NXM Nexus Minerals 29 0.515 $ 145,417,789.60 GOLD, COPPER
SPQ Superior Resources 29 0.018 $ 24,609,234.26 GOLD, NICKEL, COPPER, PGEs,
WCN White Cliff Min 29 0.018 $ 8,275,142.38 RARE EARTHS, LITHIUM, GOLD
GL1 Globallith 28 0.62 $ 64,704,551.87 LITHIUM
DME Dome Gold Mines 28 0.23 $ 73,849,351.28 SANDS, COPPER, GOLD
STA Strandline Res 28 0.255 $ 257,691,885.46 SANDS
IR1 Irismetals 26 0.43 $ 17,531,249.58 NICKEL, GOLD
S2R S2 Resources 26 0.215 $ 74,838,719.55 GOLD, NICKEL, COPPER, PGEs
MGU Magnum Mining & Exp 26 0.087 $ 40,765,882.95 IRON ORE
ASM Ausstratmaterials 26 13.32 $ 1,738,244,834.76 RARE EARTHS, CRITICAL MINERALS
ASN Anson Resources 25 0.125 $ 132,781,906.40 LITHIUM
AVL Aust Vanadium 25 0.03 $ 91,879,454.97 VANADIUM, GOLD, NICKEL, COPPER, PGEs

 

‘The Chalice Effect’

The explosive impact of Chalice Mining’s (ASX:CHN) Gonneville discovery on surrounding explorers and other nickel-copper-PGE stocks is well documented.

Last month, CHN hit an all-time high after announcing a truly specular maiden resource of 10Moz Pd-Pt-Au, 530,000t nickel, 330,000t copper and 53,000t cobalt — the equivalent of 1.9Mt of nickel or 17Moz of palladium.

That’s the largest platinum group elements discovery ever in Australia, and the largest nickel sulphide discovery globally in 20 years.

Noted PGE expert Keith Goode told us Gonneville’s the best PGE discovery he’s ever seen.

 

It kicked off another run for surrounding high quality explorers like Devex Resources (ASX:DEV), Caspin Resources (ASX:CPN), Todd River Resources (ASX:TRT), and Minerals 260 (ASX:MI6).

DEV’s chairman is Tim Goyder, the same man who has stewarded Chalice and lithium explorer Liontown into positions as two of the ASX’s best performing stocks over the past year.

The visual indications from the first two stratigraphic holes at ‘Sovereign’ — a 50-50 JV with fellow November winner Australian Silica (ASX:ASQ) —  immediately to the north of Chalice’s Gonneville discovery are very promising.

“We are methodically ticking the boxes towards what we all hope will be a game-changing discovery at Sovereign,” DEV managing director Brendan Bradley says.

“The outcomes of these two widely-spaced stratigraphic holes have exceeded our expectations and given us confidence that we are very much on the right track with our exploration approach.


 

CPN was demerged from Cassini Resources, which was acquired by copper major OZ Minerals (ASX:OZL) in October last year for its ‘West Musgrave’ copper-nickel project.

What’s interesting about CPN is that it was one of the only explorers looking for nickel-copper-PGEs near Perth, WA, before Chalice moved next door and hit the motherlode in its very first hole.

That’s right — CPN is arguably the Julimar region OG.

Its main game is ‘Yarawinda Brook’, where drilling at the ‘XC-22’ anomaly last month intersected significant nickel and copper sulphides. Assays are pending.

 

TRT has one of the finest exploration teams in the business.

Managing director Will Dix was part of the team that discovered the ‘Waterloo’ nickel mine and the 2Moz ‘Thunderbox’ gold project, which is probably where he met non exec director Mark Bennett, best known for his leadership of small cap success story Sirius Resources.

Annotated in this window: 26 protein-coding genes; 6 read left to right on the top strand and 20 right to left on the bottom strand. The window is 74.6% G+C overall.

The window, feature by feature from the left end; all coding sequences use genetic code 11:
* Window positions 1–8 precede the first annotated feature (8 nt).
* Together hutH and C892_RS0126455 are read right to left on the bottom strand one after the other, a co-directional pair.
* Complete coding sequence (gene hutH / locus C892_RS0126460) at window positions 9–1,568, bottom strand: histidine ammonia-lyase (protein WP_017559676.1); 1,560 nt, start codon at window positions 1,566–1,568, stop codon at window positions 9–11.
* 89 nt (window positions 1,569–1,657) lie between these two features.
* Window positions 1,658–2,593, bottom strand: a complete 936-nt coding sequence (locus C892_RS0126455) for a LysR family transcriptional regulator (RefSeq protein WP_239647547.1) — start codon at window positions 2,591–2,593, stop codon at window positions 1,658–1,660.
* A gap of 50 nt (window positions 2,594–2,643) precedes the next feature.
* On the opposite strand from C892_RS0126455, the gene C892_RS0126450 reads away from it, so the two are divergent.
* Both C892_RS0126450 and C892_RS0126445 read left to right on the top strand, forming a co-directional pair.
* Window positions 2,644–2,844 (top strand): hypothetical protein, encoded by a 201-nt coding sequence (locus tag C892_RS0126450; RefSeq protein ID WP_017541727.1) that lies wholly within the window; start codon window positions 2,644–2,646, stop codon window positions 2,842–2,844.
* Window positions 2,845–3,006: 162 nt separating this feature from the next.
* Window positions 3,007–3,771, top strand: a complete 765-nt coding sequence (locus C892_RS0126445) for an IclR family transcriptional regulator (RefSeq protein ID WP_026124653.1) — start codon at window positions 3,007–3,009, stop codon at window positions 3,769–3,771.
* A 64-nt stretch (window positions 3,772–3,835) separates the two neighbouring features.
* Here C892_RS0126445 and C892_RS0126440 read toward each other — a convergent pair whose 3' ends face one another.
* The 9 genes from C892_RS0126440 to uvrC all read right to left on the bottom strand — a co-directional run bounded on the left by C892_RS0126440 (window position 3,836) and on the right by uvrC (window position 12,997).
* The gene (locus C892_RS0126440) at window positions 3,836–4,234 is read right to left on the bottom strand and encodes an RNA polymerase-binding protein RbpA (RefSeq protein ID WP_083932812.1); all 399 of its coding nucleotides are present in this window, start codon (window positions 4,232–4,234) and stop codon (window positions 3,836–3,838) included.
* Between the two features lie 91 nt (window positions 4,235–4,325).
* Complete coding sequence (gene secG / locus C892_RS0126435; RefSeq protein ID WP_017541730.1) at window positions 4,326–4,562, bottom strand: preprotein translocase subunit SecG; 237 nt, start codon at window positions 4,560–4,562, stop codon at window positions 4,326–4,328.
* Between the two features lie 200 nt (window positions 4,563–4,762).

Also on the board is Stu Crow, non-exec chairman at white hot lithium stock Lake Resources (ASX:LKE).

TRT has 5-6 projects, the most interesting right now being its ground near Julimar called ‘Berkshire Valley’ where 8,000m of drilling has now kicked off.

 

Liontown (ASX:LTR) spinout Minerals 260 has been a popular addition to the bourse.

Liontown had held the Moora gold-nickel-copper-PGE project near Julimar since 2018, with the asset now in the hands of MI6 and former Liontown CEO David Richards.

MI6 also holds an option to earn a 51% interest in the Koojan gold-nickel-copper-PGE project, the Dingo Rocks project and tenement applications at Yalwest.

A maiden gold drilling program at Moora kicked off early November.

 
 

The lithium wave strengthens

It had been another fantastic month for those veteran lithium stocks who did the hard yards when times were really bad.

Like, last year.

These near-term producers — like AVZ Minerals (ASX:AVZ), Prospect Resources (ASX:PSC), Lepidico (ASX:LPD), Galan Lithium (ASX:GLN) and Anson Resources (ASX:ASN) — have next dibs on this emerging and potentially very lucrative boom.

AVZ, PSC, LPD, GLN, ASN share price charts

 

But the November top 50 also contains a bunch of latecomers who are successfully riding this wave of supportive market sentiment.

Buying a couple of North American lithium and copper-gold projects  propelled Marquee Resources’ (ASX:MQR) share price to three-year highs.

The ‘Kibby Basin’ lithium project in Nevada is ~50km from Ioneer’s (ASX:INR) advanced Rhyolite Ridge lithium boron project, and 60km from MQR’s existing ‘Clayton Valley’ lithium project.

A drill campaign will begin in Q1 of 2022, MQR says.

Minrex Resources (ASX:MRR) is up ~100% since picking up a bunch of lithium projects in the Pilbara early last month.

This is all part of a strategy to become “an emergent lithium explorer with high-quality assets” within 70km of world-class lithium and tantalum producers Pilbara Minerals (ASX:PLS) and Mineral Resources (ASX:MRL), it says.

A further 97sqkm in exploration licence applications are currently subject to a ‘ballot’ (aka picking a name out of hat), including three tenements surrounding and adjoining Global Lithium’s (ASX:GLI) 10.1 million tonnes at the 1.1% Li ‘Archer’ project near Marble Bar.

MQR, MRR share price charts



The post Who made the gains? Here are the top 50 resources winners for November appeared first on Stockhead.












Author: Reuben Adams